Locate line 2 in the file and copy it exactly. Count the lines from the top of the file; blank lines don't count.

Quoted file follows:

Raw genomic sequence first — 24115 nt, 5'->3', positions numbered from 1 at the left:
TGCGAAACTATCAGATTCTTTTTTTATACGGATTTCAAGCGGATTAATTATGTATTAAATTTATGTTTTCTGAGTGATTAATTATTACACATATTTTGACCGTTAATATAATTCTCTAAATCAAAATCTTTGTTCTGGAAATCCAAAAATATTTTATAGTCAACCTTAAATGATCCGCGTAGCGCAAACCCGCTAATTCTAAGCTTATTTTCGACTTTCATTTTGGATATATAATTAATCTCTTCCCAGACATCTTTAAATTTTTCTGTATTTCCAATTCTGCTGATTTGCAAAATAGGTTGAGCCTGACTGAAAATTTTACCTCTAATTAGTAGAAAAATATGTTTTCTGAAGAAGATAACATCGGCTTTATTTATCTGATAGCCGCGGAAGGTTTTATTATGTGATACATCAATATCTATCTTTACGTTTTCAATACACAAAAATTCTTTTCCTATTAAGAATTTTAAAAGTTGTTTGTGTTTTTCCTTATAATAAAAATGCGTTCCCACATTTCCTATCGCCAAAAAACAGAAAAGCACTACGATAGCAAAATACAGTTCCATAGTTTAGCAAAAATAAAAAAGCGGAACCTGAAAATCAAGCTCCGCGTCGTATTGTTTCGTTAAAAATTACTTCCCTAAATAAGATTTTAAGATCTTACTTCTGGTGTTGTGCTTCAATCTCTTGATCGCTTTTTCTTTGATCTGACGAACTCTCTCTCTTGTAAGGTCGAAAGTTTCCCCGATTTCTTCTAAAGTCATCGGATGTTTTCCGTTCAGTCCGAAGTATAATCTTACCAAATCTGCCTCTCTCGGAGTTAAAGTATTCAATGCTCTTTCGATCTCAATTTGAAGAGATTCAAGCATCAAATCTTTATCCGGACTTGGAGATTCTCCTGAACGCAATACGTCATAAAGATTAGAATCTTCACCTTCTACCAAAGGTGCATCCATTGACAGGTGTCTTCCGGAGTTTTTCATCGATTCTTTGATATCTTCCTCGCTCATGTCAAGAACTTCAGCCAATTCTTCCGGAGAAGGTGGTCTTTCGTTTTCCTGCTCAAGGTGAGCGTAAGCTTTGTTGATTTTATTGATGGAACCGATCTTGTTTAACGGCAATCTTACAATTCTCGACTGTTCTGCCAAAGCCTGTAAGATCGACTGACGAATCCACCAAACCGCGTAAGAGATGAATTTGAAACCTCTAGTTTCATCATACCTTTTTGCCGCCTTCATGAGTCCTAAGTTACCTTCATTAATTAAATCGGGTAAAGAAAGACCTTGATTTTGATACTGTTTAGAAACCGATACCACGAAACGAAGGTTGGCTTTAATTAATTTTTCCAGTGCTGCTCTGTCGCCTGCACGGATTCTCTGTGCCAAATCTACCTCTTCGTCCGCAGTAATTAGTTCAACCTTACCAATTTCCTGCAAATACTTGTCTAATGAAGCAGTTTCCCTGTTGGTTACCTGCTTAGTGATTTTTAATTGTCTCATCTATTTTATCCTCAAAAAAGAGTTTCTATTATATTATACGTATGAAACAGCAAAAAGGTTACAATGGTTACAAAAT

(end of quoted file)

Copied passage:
TGCGAAACTATCAGATTCTTTTTTTATACGGATTTCAAGCGGATTAATTATGTATTAAATTTATGTTTTCTGAGTGATTAATTATTACACATATTTTGACCGTTAATATAATTCTCTAAATCAAAATCTTTGTTCTGGAAATCCAAAAATATTTTATAGTCAACCTTAAATGATCCGCGTAGCGCAAACCCGCTAATTCTAAGCTTATTTTCGACTTTCATTTTGGATATATAATTAATCTCTTCCCAGACATCTTTAAATTTTTCTGTATTTCCAATTCTGCTGATTTGCAAAATAGGTTGAGCCTGACTGAAAATTTTACCTCTAATTAGTAGAAAAATATGTTTTCTGAAGAAGATAACATCGGCTTTATTTATCTGATAGCCGCGGAAGGTTTTATTATGTGATACATCAATATCTATCTTTACGTTTTCAATACACAAAAATTCTTTTCCTATTAAGAATTTTAAAAGTTGTTTGTGTTTTTCCTTATAATAAAAATGCGTTCCCACATTTCCTATCGCCAAAAAACAGAAAAGCACTACGATAGCAAAATACAGTTCCATAGTTTAGCAAAAATAAAAAAGCGGAACCTGAAAATCAAGCTCCGCGTCGTATTGTTTCGTTAAAAATTACTTCCCTAAATAAGATTTTAAGATCTTACTTCTGGTGTTGTGCTTCAATCTCTTGATCGCTTTTTCTTTGATCTGACGAACTCTCTCTCTTGTAAGGTCGAAAGTTTCCCCGATTTCTTCTAAAGTCATCGGATGTTTTCCGTTCAGTCCGAAGTATAATCTTACCAAATCTGCCTCTCTCGGAGTTAAAGTATTCAATGCTCTTTCGATCTCAATTTGAAGAGATTCAAGCATCAAATCTTTATCCGGACTTGGAGATTCTCCTGAACGCAATACGTCATAAAGATTAGAATCTTCACCTTCTACCAAAGGTGCATCCATTGACAGGTGTCTTCCGGAGTTTTTCATCGATTCTTTGATATCTTCCTCGCTCATGTCAAGAACTTCAGCCAATTCTTCCGGAGAAGGTGGTCTTTCGTTTTCCTGCTCAAGGTGAGCGTAAGCTTTGTTGATTTTATTGATGGAACCGATCTTGTTTAACGGCAATCTTACAATTCTCGACTGTTCTGCCAAAGCCTGTAAGATCGACTGACGAATCCACCAAACCGCGTAAGAGATGAATTTGAAACCTCTAGTTTCATCATACCTTTTTGCCGCCTTCATGAGTCCTAAGTTACCTTCATTAATTAAATCGGGTAAAGAAAGACCTTGATTTTGATACTGTTTAGAAACCGATACCACGAAACGAAGGTTGGCTTTAATTAATTTTTCCAGTGCTGCTCTGTCGCCTGCACGGATTCTCTGTGCCAAATCTACCTCTTCGTCCGCAGTAATTAGTTCAACCTTACCAATTTCCTGCAAATACTTGTCTAATGAAGCAGTTTCCCTGTTGGTTACCTGCTTAGTGATTTTTAATTGTCTCATCTATTTTATCCTCAAAAAAGAGTTTCTATTATATTATACGTATGAAACAGCAAAAAGGTTACAATGGTTACAAAAT